In their first month as the Yale Police Department’s inaugural community engagement officers, University officers Martha Ross and Martin Parker have gone apple picking with students from Benjamin Franklin College, dressed up as M&M’s for Halloween and created their own Instagram page: @officers_mnm.
The Community Engagement Team officer positions were created under the leadership of Yale Police Chief Ronnell Higgins in October. The team is comprised of two select officers — Ross and Parker — who engage with student groups, residential colleges, the University Athletic Department and New Haven communities.
The two members, according to the Yale website, aim to “understand and address campus needs and concerns.”
“We’re not trying to hide behind the walls of our police department,” Parker said. “We wanted to make sure that the people that we serve know that we’re willing to open up our doors.”
The Community Engagement Team officers are not actively on patrol. Instead, their primary responsibility is to identify ways to ameliorate the lives of Yale students, faculty members and individuals in the broader New Haven community.
According to Parker, the YPD created the position to strengthen the organization’s relationship with the local community by allowing residents to interact with police officers in an informal way.
Parker said that he and Ross will look to be both transparent and proactive in their duties. Ross said that it gives the community a chance to know them not just as officers, but “as Martha and Martin.”
Born and raised in New Haven, Parker attended the city’s Hyde Leadership Academy for high school and headed to the University of Richmond on a football scholarship. After an impressive high school and collegiate athletic career, Parker moved on to the National Football League, playing with both the New York Giants and the Seattle Seahawks. Following his professional stint, Parker worked as a line cook at Prime 16 in downtown New Haven.
Ross has worked at the University for four years and has previously served as a Yale Police Department patrol officer. Ross attended elementary and high school in the Bronx and is one of nine children.
In an interview with the News, Ross said that the new position “humanizes” the Police Department and shows that the Department aims to help the community.
“Me and Parker are very upfront, we have those personalities. We’re just going to tell you how it is,” said Ross.
The officers have partnered with different groups throughout campus, attended sporting events, delivered safety talks at New Haven elementary schools and hosted coffee chats at Donut Crazy over the past month. Parker said that they make sure to incorporate themselves in the student population and introduce themselves.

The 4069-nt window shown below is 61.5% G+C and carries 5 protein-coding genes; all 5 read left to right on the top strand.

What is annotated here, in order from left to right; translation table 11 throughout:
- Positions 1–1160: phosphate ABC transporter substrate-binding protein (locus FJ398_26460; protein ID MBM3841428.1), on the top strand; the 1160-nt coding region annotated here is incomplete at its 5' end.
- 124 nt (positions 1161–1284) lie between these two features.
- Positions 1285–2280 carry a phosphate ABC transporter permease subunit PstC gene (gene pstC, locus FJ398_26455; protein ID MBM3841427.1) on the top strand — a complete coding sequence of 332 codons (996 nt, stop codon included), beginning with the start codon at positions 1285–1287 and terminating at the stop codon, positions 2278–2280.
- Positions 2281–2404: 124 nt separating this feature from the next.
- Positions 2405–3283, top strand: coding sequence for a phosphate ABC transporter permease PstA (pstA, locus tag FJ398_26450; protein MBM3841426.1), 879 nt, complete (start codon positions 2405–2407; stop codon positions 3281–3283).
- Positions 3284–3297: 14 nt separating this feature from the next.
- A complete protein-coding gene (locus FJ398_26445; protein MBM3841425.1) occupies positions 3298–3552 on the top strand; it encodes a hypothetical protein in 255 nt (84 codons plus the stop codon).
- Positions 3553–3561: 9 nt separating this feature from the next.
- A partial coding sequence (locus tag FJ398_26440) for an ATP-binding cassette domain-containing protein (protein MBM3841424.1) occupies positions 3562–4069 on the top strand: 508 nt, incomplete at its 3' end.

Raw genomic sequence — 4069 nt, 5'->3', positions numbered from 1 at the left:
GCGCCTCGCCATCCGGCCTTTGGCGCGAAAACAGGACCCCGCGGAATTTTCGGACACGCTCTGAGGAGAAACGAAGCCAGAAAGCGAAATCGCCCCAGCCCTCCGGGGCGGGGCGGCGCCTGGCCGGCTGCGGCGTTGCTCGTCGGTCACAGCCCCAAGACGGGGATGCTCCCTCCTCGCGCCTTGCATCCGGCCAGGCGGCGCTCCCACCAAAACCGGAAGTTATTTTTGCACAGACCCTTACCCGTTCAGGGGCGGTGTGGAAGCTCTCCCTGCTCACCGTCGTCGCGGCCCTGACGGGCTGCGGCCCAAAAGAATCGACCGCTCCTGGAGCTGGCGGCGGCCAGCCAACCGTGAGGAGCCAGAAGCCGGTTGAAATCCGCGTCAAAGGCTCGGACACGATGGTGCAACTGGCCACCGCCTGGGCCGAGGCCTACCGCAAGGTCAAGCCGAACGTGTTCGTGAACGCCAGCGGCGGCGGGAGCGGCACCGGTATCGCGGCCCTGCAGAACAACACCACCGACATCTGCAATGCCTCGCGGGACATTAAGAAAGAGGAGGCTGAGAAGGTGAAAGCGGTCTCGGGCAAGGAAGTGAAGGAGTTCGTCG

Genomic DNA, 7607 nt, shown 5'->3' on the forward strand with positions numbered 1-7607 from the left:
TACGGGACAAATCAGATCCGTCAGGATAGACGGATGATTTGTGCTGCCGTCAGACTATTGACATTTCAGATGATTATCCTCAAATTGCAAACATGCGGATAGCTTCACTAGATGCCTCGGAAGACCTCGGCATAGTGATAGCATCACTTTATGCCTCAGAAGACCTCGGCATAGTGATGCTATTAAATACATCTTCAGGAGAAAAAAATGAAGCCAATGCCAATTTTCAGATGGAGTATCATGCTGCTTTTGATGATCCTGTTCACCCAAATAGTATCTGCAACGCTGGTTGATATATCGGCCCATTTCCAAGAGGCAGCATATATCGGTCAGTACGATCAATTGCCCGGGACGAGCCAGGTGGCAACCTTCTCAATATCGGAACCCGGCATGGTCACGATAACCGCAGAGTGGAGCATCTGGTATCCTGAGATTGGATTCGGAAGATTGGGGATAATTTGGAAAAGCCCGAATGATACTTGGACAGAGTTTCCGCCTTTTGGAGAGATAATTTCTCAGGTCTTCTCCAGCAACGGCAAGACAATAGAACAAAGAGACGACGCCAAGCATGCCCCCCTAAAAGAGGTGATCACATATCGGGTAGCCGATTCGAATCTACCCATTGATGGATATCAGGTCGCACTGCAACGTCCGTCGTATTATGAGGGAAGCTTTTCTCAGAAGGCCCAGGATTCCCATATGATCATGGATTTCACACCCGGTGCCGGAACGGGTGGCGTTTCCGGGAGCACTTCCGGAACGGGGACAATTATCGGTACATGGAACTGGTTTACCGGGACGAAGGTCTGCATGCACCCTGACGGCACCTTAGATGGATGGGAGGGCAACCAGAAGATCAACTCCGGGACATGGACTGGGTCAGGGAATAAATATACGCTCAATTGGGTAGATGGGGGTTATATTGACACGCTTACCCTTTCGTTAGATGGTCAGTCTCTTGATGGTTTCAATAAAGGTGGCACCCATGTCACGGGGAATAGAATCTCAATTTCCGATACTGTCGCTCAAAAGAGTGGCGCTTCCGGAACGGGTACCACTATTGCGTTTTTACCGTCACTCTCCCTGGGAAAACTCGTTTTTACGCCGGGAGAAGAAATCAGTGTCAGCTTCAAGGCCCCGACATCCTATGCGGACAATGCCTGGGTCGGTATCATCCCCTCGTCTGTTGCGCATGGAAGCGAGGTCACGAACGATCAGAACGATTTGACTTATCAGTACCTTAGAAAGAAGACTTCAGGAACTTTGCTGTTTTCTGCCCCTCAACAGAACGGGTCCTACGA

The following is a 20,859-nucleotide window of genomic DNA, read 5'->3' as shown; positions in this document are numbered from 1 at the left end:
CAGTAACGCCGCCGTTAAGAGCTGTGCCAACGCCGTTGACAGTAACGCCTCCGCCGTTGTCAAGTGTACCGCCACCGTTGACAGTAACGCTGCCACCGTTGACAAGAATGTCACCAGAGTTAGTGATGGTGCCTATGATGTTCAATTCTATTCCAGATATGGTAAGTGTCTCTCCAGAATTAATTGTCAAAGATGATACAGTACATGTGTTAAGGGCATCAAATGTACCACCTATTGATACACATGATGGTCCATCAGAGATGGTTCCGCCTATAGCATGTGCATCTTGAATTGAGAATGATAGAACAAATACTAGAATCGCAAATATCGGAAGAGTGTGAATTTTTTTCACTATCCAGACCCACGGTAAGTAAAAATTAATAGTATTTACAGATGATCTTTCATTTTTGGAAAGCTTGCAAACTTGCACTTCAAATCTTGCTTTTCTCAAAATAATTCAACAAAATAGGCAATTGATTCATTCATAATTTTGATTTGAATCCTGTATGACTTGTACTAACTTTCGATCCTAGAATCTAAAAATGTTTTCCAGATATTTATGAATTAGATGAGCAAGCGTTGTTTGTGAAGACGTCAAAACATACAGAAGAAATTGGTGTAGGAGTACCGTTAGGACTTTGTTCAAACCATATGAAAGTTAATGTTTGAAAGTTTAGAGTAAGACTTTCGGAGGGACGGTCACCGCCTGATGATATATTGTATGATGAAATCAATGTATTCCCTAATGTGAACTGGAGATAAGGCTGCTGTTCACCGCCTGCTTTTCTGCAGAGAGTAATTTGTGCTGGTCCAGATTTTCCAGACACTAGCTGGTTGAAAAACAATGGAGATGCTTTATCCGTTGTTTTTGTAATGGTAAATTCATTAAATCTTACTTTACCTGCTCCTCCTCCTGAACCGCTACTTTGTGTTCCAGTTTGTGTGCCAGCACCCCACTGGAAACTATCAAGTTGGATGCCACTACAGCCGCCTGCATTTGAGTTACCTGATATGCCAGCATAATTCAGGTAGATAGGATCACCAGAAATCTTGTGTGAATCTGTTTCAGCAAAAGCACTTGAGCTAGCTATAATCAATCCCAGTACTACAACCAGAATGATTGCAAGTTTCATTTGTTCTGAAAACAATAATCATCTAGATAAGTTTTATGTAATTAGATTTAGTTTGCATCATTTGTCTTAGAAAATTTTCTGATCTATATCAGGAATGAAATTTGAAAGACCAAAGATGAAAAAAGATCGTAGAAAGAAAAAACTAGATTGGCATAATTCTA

“We’re not showing up in police uniforms, we’re showing up in sweatpants and T-shirts,” Parker added.
On Oct. 25, Ross joined students from Benjamin Franklin College on their apple picking trip at High Hill Orchard. That same week, the two Community Engagement officers visited Lincoln Bassett School — Parker’s former elementary school — for a Halloween party, where they spoke about Halloween safety to students. On Oct. 31, Ross and Parker decorated the Yale Police Department building and handed out candy, along with Yale Police and Security officers.
Grace Kim ’21, who attended the apple picking event, said that being able to interact with the officers in a casual manner helped her put a familiar face to the Yale Police Department.
On Nov. 8, the two officers visited Augusta Lewis Troup School — a New Haven elementary school — for Community Safety Day. Ross and Parker met with children and let kids play with the police dog, sit in the police car and and test its alarm.
During his first month in his new job, Parker found that there is more of a “misunderstanding and a disconnect,” rather than a sense of distrust, between the police and the community. However, he added that nobody has specifically said that they don’t trust the Yale Police Department.
The Yale Police Department is located on 101 Ashmun St.
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